All of this to say, I am extremely self-conscious about having people in my house; it’s a weird personal hang-up. So much so that the few times I have had people over, I burn the food and generally make a mess of things. When I have gone to other people’s houses in the past decade, I won’t lie, sometimes it bums me out. It’s a reminder of what we lost when we moved here. This is my own hang up but clearly one that is an impediment to making friends here in Maine and needs to be overcome.

Today I asked a Maine native about expectations of entertaining friends at one’s home and he told me that by and large Mainers prefer to entertain at home. For many people going out is seen as costly and simply something that is not done with any regularity…I didn’t know.

So after a decade in Maine, I have learned something new. I truly had no idea that the local views on getting together were so different than mine but I am open to changing my ways to meet the expectations of how things are done here. Already the Man Unit and I are planning a cookout as soon as summer arrives, so if you have served BGIM and her family some hospitality, look for the invite. I promise I will try not to burn the burgers up, if you promise not to stare too hard at the ugly wallpaper.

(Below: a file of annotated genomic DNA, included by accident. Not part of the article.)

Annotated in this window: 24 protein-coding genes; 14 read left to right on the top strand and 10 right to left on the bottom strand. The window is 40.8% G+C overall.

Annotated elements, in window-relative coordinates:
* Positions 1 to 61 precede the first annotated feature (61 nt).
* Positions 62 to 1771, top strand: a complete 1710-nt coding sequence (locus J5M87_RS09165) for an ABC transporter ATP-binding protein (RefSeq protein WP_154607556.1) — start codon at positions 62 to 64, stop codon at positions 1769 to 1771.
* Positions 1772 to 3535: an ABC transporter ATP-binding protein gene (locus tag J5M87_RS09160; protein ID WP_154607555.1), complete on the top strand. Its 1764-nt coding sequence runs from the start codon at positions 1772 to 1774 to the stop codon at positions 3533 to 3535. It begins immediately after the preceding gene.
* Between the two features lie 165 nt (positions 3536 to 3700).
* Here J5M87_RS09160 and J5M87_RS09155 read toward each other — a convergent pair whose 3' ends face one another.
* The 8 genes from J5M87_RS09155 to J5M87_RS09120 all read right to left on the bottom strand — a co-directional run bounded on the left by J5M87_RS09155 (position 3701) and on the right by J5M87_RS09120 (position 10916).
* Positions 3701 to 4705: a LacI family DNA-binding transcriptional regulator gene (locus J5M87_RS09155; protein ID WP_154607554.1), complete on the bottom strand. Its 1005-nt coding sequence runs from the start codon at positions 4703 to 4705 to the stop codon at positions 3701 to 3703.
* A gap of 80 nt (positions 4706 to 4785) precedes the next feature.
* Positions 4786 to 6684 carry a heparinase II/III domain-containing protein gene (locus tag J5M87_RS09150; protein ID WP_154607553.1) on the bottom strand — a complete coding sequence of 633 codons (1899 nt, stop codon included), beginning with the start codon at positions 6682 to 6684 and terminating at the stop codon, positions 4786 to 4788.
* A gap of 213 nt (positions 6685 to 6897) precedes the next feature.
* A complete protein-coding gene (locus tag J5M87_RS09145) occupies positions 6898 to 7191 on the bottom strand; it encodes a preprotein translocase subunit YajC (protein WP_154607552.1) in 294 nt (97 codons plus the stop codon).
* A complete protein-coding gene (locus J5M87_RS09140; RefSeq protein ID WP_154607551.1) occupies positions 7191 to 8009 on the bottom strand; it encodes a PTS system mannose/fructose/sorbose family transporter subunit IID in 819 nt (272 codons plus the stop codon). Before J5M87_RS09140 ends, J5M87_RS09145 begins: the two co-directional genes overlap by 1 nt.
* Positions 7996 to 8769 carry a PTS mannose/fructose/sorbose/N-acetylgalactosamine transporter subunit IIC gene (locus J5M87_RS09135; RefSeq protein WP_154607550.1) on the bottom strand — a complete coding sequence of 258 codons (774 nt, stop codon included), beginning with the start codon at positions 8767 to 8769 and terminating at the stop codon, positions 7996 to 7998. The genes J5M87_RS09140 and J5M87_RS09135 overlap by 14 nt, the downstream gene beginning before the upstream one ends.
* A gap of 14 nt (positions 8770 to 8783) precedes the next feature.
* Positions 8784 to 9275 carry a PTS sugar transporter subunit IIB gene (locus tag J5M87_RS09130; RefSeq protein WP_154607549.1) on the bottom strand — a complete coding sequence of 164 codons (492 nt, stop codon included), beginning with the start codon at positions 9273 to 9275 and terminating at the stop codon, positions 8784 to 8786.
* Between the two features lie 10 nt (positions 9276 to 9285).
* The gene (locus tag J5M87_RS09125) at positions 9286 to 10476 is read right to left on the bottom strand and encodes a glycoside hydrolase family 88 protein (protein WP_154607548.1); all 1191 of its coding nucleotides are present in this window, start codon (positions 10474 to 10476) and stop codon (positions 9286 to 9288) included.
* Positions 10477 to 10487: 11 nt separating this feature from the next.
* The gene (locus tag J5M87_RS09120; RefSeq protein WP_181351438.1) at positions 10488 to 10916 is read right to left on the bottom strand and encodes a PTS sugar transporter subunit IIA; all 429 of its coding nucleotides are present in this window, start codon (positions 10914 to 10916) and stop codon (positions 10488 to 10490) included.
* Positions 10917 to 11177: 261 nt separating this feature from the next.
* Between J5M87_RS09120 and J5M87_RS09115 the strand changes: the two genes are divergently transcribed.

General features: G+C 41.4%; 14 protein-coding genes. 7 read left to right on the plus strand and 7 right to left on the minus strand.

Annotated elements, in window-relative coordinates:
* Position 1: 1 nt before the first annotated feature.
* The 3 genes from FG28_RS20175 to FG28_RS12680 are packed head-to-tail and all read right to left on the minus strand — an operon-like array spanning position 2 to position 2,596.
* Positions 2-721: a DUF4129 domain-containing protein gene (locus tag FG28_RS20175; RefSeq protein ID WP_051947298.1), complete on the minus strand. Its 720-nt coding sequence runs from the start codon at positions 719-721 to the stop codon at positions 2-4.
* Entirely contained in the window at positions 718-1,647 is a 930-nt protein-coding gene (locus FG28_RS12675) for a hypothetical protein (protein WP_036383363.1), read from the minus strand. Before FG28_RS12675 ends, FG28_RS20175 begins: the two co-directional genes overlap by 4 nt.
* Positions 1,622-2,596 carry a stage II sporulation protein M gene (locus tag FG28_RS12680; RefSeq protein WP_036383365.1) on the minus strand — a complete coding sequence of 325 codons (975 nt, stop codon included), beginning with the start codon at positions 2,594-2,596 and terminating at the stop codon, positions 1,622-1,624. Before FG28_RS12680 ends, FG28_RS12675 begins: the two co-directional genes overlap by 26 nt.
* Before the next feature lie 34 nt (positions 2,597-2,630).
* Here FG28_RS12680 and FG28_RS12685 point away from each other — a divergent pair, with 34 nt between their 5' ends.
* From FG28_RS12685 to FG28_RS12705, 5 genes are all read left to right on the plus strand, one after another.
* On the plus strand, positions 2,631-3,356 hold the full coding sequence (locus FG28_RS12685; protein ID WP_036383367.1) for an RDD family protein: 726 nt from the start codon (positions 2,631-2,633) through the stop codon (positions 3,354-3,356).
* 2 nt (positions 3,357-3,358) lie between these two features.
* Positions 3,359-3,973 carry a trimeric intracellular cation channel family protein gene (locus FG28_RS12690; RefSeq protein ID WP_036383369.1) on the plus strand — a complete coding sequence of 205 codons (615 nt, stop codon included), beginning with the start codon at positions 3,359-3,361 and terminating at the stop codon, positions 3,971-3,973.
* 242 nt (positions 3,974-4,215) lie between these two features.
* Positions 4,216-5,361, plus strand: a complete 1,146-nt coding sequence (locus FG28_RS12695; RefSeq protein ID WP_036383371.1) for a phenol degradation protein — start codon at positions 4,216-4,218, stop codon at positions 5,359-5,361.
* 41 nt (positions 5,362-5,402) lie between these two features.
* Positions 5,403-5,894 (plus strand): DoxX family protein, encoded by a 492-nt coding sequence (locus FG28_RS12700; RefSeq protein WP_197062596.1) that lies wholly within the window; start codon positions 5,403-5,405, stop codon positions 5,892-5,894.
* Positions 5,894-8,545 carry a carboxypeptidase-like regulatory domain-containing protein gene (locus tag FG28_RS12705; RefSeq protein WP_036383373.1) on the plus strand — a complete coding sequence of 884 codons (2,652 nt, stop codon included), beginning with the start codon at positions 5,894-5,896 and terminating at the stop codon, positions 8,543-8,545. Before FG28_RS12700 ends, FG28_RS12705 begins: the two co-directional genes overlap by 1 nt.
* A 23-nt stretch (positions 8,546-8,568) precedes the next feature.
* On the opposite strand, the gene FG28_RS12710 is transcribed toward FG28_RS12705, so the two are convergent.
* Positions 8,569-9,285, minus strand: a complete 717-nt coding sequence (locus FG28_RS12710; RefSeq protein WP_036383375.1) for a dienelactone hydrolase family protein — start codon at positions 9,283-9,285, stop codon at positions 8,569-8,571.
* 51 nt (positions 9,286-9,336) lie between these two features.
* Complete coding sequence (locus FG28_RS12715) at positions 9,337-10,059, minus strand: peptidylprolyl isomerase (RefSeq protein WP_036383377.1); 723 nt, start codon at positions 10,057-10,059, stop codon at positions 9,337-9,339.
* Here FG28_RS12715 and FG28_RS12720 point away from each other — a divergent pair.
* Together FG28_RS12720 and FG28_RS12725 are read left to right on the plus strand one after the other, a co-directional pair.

15 thoughts on “Hospitality failure 101

  1. I never invite people over. I used to when we lived other places, but this place is small and I hate it. I wonder if people are put off by that here as well. Something to think about for sure.

    • It seems to be something that many of us are dealing with, so you are in good company.

  2. I am guilty of this. I rarely ever invite people to my house for dinner & socializing. It has dawned in me that upon leaving someone’s home, I say, let’s do lunch, dinner, etc., but I never mean at my house.I think is has to do with my homes lack of decorations, along with my 10 yr old couches. Here in LA, going out for socializing is accepted, but now I wonder if that’s just my thinking. I have learned something too, thank you. Guess it’s time to have people over more often.